Monday, June 08, 2009

Keeping Corner #48hbc

by Kashimira Sheth. Hyperion, 2007. Leela is a twelve year old girl living with her family in Gujarat, India in 1918. She was engaged at the age of two and married at nine, but hasn't moved to her husband's family household yet. She is a person of the high Brahman caste, so she is pampered and endulged by her parents with pretty clothes, sweets, and jewlery.

She lives a happy life and is generally kind though frivilous and carefree. She is planning to leave school and go to live in her husband's household soon when he unexpectedly dies from a poisonous snake bite. Suddenly Leela is a widow and must "sit corner" for a year of mourning. That means, among other things, that she can not leave the house, can't wear any jewlery at all, must wear only simple brown clothes and has her hair shaved off to the scalp. She will never be allowed to marry anyone else and will live as an outcast widow the rest of her life. Her whole family plunges into mourning.

Leela has an older brother who lives in the big city and has so far resisted his parents urging to find a wife. He is studying Gandhi's teaching and wants change to come to India. Leela's father and uncles are also learning from Gandhi and participate in the "satyagrah" or peaceful resistance organized to protest the English rule and unfair taxes against the farmers during drought. Leela's brother persuades the local grammar school principal, Saviben, a modern thinking and well educated young woman, to come and tutor Leela so she can continue her education. Over the course of the year Leela gradually starts to shift her focus from her own misery to the larger world, as she reads the paper for homework and discusses the writings of Narmad and Gandhi.

I found Keeping Corner to be fascinating and very well written. The details about daily life, the delights of the brightly colored silk saris and tempting descriptions of sweets during festivals, and the crushing burden of traditional customs holding the people down are expertly described. The changes and growth that Leela and her family achieve in the year of mourning are astounding. For example, in the opening chapter Leela is on her way to a local festival and cunningly encourages her mother to persuade her father to allow them to take the ox cart into town, so that her sari won't get dusty in the walk. By the end of the book her mother is silenced on the topic of continuing her daughter's education, but Leela herself has the education, logical thinking skills and persuasive ability to convince her stubborn, wary father to allow her to travel to the big city to continue her education at boarding school. From obsession on her appearance and amusing distractions to the serious commitment to taking her future into her own hands Leela comes of age in these pages.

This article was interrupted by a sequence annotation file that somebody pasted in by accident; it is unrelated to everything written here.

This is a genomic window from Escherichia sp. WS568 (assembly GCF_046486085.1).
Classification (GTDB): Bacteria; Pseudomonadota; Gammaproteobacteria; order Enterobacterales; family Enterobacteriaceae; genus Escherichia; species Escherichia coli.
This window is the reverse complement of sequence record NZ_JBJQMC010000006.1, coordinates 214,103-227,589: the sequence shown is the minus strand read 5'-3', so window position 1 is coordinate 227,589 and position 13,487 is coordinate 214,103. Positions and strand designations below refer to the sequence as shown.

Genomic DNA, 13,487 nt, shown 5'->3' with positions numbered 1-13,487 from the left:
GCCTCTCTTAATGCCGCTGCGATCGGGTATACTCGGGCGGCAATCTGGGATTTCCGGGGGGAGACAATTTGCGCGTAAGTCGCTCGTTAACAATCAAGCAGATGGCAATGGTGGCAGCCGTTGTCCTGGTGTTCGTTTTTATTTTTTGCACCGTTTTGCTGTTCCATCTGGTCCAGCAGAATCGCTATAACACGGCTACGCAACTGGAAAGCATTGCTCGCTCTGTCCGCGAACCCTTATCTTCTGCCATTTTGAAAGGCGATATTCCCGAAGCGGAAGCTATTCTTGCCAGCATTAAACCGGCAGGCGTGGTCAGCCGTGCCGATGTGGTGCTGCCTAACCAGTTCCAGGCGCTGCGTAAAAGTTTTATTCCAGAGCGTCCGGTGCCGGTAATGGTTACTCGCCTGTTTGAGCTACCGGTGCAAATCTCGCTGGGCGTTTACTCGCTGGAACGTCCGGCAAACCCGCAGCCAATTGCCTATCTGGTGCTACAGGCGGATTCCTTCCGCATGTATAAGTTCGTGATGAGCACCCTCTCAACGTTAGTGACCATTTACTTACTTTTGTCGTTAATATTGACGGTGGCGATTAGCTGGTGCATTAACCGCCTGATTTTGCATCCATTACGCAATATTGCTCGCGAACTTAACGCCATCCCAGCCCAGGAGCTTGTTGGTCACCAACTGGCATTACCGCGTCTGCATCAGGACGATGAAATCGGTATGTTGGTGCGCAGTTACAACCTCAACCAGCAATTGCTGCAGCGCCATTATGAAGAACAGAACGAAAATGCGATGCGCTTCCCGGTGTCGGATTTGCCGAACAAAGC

This book is highly recommended for middle and high school students studying early 20th century history, India, Gandhi, or peaceful resistance. Use it in a book group on with the Quaker testimony of Peace, Integrity, or Community.

This is my fifth book read for the 4th annual Mother Reader 49 Hour Reading Challenge.

I am putting up posts on all the books I read. For every unique, meaningful comment I receive on those posts I will donate $1 to Bridget Zinn's medical fund. Bridget is a Young Adult author, librarian and book blogger who is in expensive cancer treatment. Many kidlit bloggers have come together to offer support for her and I am happy to join in. If you can come by this weekend and comment on the books I'm reading you can be part of that too. If you are doing the 48 Hour Reading challenge let me know and I'll come and follow you too!

So far the comment tally is at 31. You still have time to comment on these posts and I will count them for the donnation up until midnight on Monday. I will be sending a check to Bridget Zinn's medical fund for the total number of book challenge post comments made by midnight.

48 Hour Reading Challenge Rules are here, Prizes are listed here, and Starting Line is here. I'm offering a prize: I will donate a framed 5x7 print of one of my favorite photos and original haiku to the person who raises the most money for a Greater Good cause.


Paige Y. said...

I really enjoyed this book and found it fairly easy to booktalk to my 7th graders who study India in Social Studies.

Lone Star Ma said...

I am going to have to read it! My sixth graders study India in social studies (7th is state history here) and it sounds like a valuable resource. Maybe for First Day School, too! Thank you so much for posting this!

Doret said...

This sounds really good. I've noticed once you start to look its easier to find diverse YA lit.